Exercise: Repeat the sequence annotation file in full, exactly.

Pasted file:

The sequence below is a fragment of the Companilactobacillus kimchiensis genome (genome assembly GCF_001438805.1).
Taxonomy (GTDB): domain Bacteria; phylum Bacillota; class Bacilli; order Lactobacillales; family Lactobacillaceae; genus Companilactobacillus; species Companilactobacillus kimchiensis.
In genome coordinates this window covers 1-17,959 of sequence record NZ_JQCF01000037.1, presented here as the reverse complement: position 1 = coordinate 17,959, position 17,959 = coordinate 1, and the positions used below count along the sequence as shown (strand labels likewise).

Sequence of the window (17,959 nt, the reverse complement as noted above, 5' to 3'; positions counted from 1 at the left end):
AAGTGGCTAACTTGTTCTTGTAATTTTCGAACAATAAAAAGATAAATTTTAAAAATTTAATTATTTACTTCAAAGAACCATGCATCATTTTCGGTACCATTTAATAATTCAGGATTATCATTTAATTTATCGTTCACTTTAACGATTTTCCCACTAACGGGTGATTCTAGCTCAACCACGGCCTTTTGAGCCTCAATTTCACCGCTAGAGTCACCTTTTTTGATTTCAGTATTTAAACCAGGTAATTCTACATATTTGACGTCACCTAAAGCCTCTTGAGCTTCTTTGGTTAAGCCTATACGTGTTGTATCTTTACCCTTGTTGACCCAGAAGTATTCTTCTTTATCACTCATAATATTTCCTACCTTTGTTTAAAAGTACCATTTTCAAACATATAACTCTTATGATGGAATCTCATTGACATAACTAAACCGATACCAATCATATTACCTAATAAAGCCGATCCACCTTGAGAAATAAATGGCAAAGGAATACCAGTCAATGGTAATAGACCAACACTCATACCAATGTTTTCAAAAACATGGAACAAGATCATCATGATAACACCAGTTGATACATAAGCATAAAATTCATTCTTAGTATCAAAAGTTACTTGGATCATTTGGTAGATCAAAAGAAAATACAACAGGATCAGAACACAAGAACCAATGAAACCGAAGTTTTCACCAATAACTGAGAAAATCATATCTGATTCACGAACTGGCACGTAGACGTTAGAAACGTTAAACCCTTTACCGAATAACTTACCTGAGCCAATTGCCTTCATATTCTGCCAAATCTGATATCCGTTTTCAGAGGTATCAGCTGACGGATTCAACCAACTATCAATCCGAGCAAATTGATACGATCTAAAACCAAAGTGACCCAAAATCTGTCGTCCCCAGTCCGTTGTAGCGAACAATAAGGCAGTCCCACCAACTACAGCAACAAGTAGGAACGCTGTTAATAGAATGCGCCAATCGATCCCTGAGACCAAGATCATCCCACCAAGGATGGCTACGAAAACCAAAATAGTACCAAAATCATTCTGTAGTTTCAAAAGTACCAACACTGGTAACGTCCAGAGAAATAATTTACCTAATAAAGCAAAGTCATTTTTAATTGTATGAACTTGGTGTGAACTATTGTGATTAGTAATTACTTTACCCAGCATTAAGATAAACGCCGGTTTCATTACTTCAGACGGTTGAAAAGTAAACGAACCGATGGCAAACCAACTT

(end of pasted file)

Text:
The sequence below is a fragment of the Companilactobacillus kimchiensis genome (genome assembly GCF_001438805.1).
Taxonomy (GTDB): domain Bacteria; phylum Bacillota; class Bacilli; order Lactobacillales; family Lactobacillaceae; genus Companilactobacillus; species Companilactobacillus kimchiensis.
In genome coordinates this window covers 1-17,959 of sequence record NZ_JQCF01000037.1, presented here as the reverse complement: position 1 = coordinate 17,959, position 17,959 = coordinate 1, and the positions used below count along the sequence as shown (strand labels likewise).

Sequence of the window (17,959 nt, the reverse complement as noted above, 5' to 3'; positions counted from 1 at the left end):
AAGTGGCTAACTTGTTCTTGTAATTTTCGAACAATAAAAAGATAAATTTTAAAAATTTAATTATTTACTTCAAAGAACCATGCATCATTTTCGGTACCATTTAATAATTCAGGATTATCATTTAATTTATCGTTCACTTTAACGATTTTCCCACTAACGGGTGATTCTAGCTCAACCACGGCCTTTTGAGCCTCAATTTCACCGCTAGAGTCACCTTTTTTGATTTCAGTATTTAAACCAGGTAATTCTACATATTTGACGTCACCTAAAGCCTCTTGAGCTTCTTTGGTTAAGCCTATACGTGTTGTATCTTTACCCTTGTTGACCCAGAAGTATTCTTCTTTATCACTCATAATATTTCCTACCTTTGTTTAAAAGTACCATTTTCAAACATATAACTCTTATGATGGAATCTCATTGACATAACTAAACCGATACCAATCATATTACCTAATAAAGCCGATCCACCTTGAGAAATAAATGGCAAAGGAATACCAGTCAATGGTAATAGACCAACACTCATACCAATGTTTTCAAAAACATGGAACAAGATCATCATGATAACACCAGTTGATACATAAGCATAAAATTCATTCTTAGTATCAAAAGTTACTTGGATCATTTGGTAGATCAAAAGAAAATACAACAGGATCAGAACACAAGAACCAATGAAACCGAAGTTTTCACCAATAACTGAGAAAATCATATCTGATTCACGAACTGGCACGTAGACGTTAGAAACGTTAAACCCTTTACCGAATAACTTACCTGAGCCAATTGCCTTCATATTCTGCCAAATCTGATATCCGTTTTCAGAGGTATCAGCTGACGGATTCAACCAACTATCAATCCGAGCAAATTGATACGATCTAAAACCAAAGTGACCCAAAATCTGTCGTCCCCAGTCCGTTGTAGCGAACAATAAGGCAGTCCCACCAACTACAGCAACAAGTAGGAACGCTGTTAATAGAATGCGCCAATCGATCCCTGAGACCAAGATCATCCCACCAAGGATGGCTACGAAAACCAAAATAGTACCAAAATCATTCTGTAGTTTCAAAAGTACCAACACTGGTAACGTCCAGAGAAATAATTTACCTAATAAAGCAAAGTCATTTTTAATTGTATGAACTTGGTGTGAACTATTGTGATTAGTAATTACTTTACCCAGCATTAAGATAAACGCCGGTTTCATTACTTCAGACGGTTGAAAAGTAAACGAACCGATGGCAAACCAACTT